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Yale J Biol Med. 2017 March; 90(1): 125–133.
Published online 2017 March 29.
PMCID: PMC5369030
Focus: Drug Development

Medication Safety in Clinical Trials: Role of the Pharmacist in Optimizing Practice, Collaboration, and Education to Reduce Errors

Jamie N. Brown, PharmD, BCPS, BCACP,a,* Sara R. Britnell, PharmD,a Andrew P. Stivers, PharmD,b and Jennifer L. Cruz, PharmD, BCPSb

Abstract

Standardized safety practices for investigational drugs in clinical research protocols are limited and the vast majority of research pharmacists have concerns regarding its safety. Identified areas for medication safety risks include protocol complexity, medication ordering, and the processes for packaging, storage, and dispensing investigational medications. Inclusion of a pharmacist creates multiple mechanisms to promote safety and improve the quality of clinical research. This is accomplished through collaborating in the development of a research protocol, reviewing as a member of an advisory committee, developing mechanisms that contribute to safety, and assuring compliance with local and national regulations and standards. Ultimately, the profession of pharmacy has foundational responsibility for assuring the safe and effective use of medications, including investigational drugs in clinical research. It is through multidisciplinary collaboration that a research study will attain the highest standards for safety and maximize the quality and effectiveness of the data obtained in the clinical trial.

Keywords: investigational drug service, patient safety, pharmacy practice, research pharmacist, clinical trials

Background

Safe practices for ordering, handling, dispensing, and administering investigational drugs have not been universally standardized and several areas of the medication-use process may pose safety risks during clinical research. Some of these risks are unique to clinical investigations and are less likely to be encountered when commercially-available products are used outside of the research setting. For example, toxicity risks to study subjects might not yet have been fully elucidated or drug interactions may not yet be entirely defined. Additionally, a variety of factors, such as protocol complexity and the need to maintain blinding in controlled studies may contribute to risks associated with product appearance, packaging, storage, ordering, and the dispensing process [1-3].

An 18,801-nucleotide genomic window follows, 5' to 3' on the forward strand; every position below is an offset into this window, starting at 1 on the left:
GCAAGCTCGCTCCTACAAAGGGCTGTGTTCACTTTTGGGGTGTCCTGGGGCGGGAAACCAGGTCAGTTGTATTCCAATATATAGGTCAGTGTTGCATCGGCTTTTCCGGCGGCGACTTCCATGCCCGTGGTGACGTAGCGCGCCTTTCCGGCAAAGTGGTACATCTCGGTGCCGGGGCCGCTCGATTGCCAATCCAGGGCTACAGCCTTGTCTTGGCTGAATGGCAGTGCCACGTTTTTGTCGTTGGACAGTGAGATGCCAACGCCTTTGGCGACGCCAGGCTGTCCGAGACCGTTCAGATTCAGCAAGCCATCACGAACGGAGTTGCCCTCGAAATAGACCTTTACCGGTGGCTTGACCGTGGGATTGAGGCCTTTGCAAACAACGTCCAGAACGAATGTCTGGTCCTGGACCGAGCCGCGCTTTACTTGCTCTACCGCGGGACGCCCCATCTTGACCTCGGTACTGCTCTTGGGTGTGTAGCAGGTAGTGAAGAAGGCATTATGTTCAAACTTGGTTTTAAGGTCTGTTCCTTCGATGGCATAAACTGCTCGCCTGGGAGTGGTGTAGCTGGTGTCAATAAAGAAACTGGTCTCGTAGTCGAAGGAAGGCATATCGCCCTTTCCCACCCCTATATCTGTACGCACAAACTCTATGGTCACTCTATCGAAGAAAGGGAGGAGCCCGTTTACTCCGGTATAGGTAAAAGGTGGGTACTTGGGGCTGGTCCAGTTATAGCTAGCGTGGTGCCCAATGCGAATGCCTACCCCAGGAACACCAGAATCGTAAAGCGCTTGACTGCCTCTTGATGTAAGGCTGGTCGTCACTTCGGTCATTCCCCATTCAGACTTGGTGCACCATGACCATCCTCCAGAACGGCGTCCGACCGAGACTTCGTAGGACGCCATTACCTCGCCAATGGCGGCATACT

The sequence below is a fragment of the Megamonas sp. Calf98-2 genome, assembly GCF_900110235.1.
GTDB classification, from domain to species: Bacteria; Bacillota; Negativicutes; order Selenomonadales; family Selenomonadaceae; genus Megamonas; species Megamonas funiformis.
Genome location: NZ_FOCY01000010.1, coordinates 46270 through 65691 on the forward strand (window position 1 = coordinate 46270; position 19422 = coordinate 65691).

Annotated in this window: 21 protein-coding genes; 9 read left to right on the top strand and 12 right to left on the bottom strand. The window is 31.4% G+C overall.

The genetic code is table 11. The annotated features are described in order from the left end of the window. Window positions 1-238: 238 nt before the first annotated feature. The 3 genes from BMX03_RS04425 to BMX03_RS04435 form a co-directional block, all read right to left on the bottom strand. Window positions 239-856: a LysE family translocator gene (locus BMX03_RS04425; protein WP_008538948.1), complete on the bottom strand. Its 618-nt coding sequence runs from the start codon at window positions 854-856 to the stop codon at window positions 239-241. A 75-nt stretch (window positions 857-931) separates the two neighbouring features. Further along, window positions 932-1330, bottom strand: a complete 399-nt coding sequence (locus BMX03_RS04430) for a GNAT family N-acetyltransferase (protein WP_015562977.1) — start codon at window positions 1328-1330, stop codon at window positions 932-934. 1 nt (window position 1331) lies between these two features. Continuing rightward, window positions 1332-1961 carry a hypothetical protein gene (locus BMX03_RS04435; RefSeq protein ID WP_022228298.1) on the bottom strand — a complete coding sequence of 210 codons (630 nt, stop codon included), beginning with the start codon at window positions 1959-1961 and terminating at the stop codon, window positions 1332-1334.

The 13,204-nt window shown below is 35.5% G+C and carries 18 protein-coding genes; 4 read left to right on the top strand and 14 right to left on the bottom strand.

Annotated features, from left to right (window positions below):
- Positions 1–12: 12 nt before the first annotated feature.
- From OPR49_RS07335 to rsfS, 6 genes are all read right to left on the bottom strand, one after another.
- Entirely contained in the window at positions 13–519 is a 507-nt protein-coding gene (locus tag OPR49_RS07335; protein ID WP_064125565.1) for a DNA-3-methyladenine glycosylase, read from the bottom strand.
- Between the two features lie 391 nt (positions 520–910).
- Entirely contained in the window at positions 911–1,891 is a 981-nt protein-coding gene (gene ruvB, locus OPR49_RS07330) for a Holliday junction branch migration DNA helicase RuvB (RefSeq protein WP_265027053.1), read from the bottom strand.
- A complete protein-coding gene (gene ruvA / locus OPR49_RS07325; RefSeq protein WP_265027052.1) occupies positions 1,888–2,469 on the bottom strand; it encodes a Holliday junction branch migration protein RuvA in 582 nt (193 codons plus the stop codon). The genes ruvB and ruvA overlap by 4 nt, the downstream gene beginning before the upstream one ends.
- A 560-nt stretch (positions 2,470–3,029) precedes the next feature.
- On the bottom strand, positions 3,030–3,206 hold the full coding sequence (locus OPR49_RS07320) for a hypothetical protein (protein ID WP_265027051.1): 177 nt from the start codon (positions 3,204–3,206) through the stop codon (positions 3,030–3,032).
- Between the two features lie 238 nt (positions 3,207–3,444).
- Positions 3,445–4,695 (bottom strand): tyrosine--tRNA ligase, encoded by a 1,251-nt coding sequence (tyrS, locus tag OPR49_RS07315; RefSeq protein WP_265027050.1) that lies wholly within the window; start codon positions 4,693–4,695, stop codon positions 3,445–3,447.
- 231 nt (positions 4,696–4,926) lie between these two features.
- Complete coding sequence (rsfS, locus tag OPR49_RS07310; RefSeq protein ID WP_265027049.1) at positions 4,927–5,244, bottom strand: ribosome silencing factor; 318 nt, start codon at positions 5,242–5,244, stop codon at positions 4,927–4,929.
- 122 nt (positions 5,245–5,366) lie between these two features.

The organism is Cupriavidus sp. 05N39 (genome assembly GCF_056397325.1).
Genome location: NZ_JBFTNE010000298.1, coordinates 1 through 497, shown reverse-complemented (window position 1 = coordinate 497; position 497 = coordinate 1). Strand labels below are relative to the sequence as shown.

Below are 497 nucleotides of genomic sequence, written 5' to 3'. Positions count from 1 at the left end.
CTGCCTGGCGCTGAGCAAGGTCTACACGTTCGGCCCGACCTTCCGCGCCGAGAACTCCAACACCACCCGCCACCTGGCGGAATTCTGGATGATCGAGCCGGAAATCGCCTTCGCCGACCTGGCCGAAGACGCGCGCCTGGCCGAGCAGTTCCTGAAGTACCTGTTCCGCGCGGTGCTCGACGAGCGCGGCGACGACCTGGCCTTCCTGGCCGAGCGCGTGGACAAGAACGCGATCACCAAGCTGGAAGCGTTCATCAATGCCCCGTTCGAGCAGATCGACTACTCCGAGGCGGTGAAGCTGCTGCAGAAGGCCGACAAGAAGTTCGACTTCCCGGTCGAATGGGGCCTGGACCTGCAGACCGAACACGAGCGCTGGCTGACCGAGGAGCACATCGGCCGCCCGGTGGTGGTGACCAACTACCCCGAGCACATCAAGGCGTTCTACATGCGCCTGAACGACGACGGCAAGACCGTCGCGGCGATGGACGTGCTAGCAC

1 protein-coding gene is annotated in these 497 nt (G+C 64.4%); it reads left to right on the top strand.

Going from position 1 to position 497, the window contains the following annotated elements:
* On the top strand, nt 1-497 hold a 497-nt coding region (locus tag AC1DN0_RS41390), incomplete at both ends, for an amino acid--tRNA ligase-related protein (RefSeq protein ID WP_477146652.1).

Safety concerns among pharmacists dispensing investigational drugs are not new. In 1984, Young et al. described the results of a survey which showed that multiple areas of a research protocol were in need of improvement, including investigational drug information, drug accountability, and storage [4]. To further characterize safety concerns and practices related to investigational drugs, a national survey was conducted among pharmacists in investigational drug services (IDS) within the Veterans Affairs Health System [5]. This study found that 81 percent of responders indicated some level of concern for safety risks. Several common concerns were related to the packaging of investigational drugs, such as lack of product differentiation, choice of font size/color, and absence of expiration dates and barcodes. Frequently, procedures were put in place for storage/security, temperature monitoring, and prescription labeling; however, some potentially beneficial practices were not common, such as repackaging of bulk medications into smaller units, and independent double checks by pharmacy staff at the point of dispensing. This study called for a standardized approach to defining and implementing safe practices for mitigating the inherent risks with investigational drugs [5].

There are several recognized safety processes used to minimize dispensing errors for commercial medications; however, these mechanisms are not always appropriate for investigational drugs. For example, the need to blind study participants to treatment groups impacts product appearance and packaging. Commercial medications utilize strategies to reduce confirmation bias such as designing products with different shapes, sizes, and colors (e.g. different tablet colors for different strengths), and imprinted codes for identification. Packages may also vary in appearance and size, and may be available in unit-of-use packaging, with tall man lettering to differentiate look-alike medication names (e.g. DOPamine vs DOBUTamine). In contrast, investigational drugs often lack distinguishing features because controlled studies may seek to conceal allocation to treatment arms; therefore, it may not be desirable to differentiate investigational products from one another. Table 1 compares investigational drugs safety risks with risk minimization strategies utilized for commercial medications.

Table 1
Safety Comparison Between Investigational Drugs and Commercial Medications [2,3]

Packaging of investigational drugs may also be problematic, particularly package sizes for both oral and injectable investigational drugs (Figure 1). Oral dosage forms may be provided by study sponsors in bulk containers, holding upwards of 10,000 tablets or capsules per container. This not only creates a challenge for storage, but also poses the risk of contaminating an entire drug supply if one blinded treatment allocation is erroneously mixed with the opposite blinded treatment allocation. On the other hand, injectable drugs may be packaged into vials smaller than that which is required for a single dose. This is often due to the need for dose titrations or dose ranging studies and may also pose safety risks. For example, if 20 vials are required to produce a dose for one subject, and only one or two vials are needed for another subject’s dose, the pharmacist can be desensitized to using such a large number of vials in preparing a single dose and therefore, less inclined to identify a potential error in prescription ordering or dispensing [2].

Figure 1
Safety Concerns of Investigational Drug Packaging. A. Bottles contain black and white print lacking differentiating features such as unique color or font. Note use of “bottle number” or “container number” which identifies ...